|Coolant||Use Pro Honda HP Coolant, which is based on ethylene glycol.|
You might also need some of the following basic motorcycle maintenance tools.
|Paddock Stand — Makes maintaining your chain or doing other maintenance much easier.|
|Motul chain paste — one of the most highly-regarded chain lubes. Easy to apply, doesn’t fling off. If you need more stuff, get the Motul chain care kit as an affordable package.|
|Always good to have on hand lithium soap-based grease for lubing external pivot points (like the swingarm) and bearings.|
|Use Protect all cable life to lubricate your cables and controls.|
Honda CBR500R Maintenance Schedule
Below is the maintenance schedule for the Honda CBR500R (2013-2018).
- At the end of the maintenance schedule, keep following it in the pattern shown.
- Honda indicates “difficulty” levels in the manual. In a nutshell, Honda recommends a professional do the spark plug replacement, valve clearance check, wheel/tyre work, and fixing/lubing steering components.
- The break-in service is omitted (the dealer usually does this in the warranty period)
- I: Inspect (clean, adjust, lubricate, or replace, if necessary)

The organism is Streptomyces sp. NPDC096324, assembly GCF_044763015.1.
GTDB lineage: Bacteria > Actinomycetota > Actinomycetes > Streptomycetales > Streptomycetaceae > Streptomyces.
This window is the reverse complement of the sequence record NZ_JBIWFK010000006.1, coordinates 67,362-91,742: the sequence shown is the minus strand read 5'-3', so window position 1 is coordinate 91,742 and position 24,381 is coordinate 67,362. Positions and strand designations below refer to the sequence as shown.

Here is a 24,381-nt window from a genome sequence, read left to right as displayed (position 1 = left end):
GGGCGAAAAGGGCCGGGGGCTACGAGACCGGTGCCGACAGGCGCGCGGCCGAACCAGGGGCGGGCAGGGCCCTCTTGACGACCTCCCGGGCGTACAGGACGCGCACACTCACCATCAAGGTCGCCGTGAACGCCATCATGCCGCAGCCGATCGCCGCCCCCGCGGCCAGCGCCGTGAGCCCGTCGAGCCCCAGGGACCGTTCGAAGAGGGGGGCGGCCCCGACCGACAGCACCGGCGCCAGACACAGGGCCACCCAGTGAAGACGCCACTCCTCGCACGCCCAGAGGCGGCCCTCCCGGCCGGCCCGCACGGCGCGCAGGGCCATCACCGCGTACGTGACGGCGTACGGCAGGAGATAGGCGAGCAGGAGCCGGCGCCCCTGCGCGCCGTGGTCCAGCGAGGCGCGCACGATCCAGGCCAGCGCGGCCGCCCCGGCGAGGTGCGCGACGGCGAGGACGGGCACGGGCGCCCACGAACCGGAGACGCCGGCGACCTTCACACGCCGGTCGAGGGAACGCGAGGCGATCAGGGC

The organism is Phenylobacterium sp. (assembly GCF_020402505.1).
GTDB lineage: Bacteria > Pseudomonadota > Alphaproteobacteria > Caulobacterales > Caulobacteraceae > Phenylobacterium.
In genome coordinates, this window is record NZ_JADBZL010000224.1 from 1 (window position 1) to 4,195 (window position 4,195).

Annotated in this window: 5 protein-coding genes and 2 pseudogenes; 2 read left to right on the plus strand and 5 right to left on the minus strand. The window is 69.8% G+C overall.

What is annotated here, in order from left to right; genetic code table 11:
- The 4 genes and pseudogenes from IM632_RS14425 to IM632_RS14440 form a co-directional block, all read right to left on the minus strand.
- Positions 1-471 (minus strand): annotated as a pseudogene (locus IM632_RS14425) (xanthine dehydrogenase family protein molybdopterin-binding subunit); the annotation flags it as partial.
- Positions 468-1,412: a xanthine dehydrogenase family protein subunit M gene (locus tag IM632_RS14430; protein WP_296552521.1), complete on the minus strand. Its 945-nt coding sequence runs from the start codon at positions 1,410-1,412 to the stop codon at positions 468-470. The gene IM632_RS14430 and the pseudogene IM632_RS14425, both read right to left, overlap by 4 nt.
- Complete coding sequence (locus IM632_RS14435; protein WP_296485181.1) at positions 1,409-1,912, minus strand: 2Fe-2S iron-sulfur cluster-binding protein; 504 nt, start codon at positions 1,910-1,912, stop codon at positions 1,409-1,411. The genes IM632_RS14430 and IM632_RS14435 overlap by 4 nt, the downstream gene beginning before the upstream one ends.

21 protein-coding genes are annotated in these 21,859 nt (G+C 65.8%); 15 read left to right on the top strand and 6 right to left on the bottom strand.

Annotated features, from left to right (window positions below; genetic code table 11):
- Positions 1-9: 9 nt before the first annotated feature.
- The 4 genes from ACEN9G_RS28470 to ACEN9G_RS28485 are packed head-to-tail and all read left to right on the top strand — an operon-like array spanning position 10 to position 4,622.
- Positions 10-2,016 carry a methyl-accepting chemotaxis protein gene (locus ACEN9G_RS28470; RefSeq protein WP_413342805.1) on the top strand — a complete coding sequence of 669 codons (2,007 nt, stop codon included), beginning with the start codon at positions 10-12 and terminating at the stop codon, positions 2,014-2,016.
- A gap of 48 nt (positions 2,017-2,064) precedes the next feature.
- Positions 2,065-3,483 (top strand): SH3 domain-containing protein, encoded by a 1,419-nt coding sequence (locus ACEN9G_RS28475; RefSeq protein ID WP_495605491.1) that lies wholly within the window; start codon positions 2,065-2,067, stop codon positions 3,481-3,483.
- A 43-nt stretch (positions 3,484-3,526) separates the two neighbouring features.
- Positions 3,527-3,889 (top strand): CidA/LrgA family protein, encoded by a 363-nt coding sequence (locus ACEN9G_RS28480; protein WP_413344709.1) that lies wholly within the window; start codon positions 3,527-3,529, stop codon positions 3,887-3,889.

- R: Replace
- L: Lubricate
- C: Clean
|mi x 1000||4||8||12||16||20||24|
|km x 1000||6.4||12.8||19.2||25.6||32||38.4||Notes|
|Engine Oil (Pro Honda GN4 10W-30)||R||R||R|
|Engine Oil Filter (HF204RC)||R||R||R||2017-2018 manual required fewer changes, though most do it with oil.|
|Air Filter (HA-5013)||R||R||Service more often when riding in wet or dust|
|Cooling System (inspect for leaks, kinks etc.)||I||I||I|
|Radiator Coolant (Pro Honda HP Coolant)||I||I||I||Every 3 Years: R|
|Crankcase Breather||C||C||C||C||C||C||Service more often when riding in rain or at full throttle|
|Engine Idle Speed||I||I||I|
|Spark Plug (NGK CPR8EA-9)||R|
|Lubricate Drive Chain (Motul Chain Paste)||Every 600 mi (1000 km): I L|
|Brake Fluid (Use Honda DOT 4)||I||I||I||I||I||I||Every 2 years: R|
|Secondary Air Supply System||I|
|Evaporative Emission Control System||I|
|Brake Pads Wear||I||I||I||I||I||I||Replace as needed (FA196HH, FA140HH)|
|Brake Light Switch||I||I||I|
|Nuts, Bolts, Fasteners||I||I||I|
|Steering Head Bearings||I||I||I|
Tyre size and tyre pressure for the Honda CBR500R
The manual for the CBR500R gives the following tyre sizes and brands as standard, and recommends the following tyre pressures.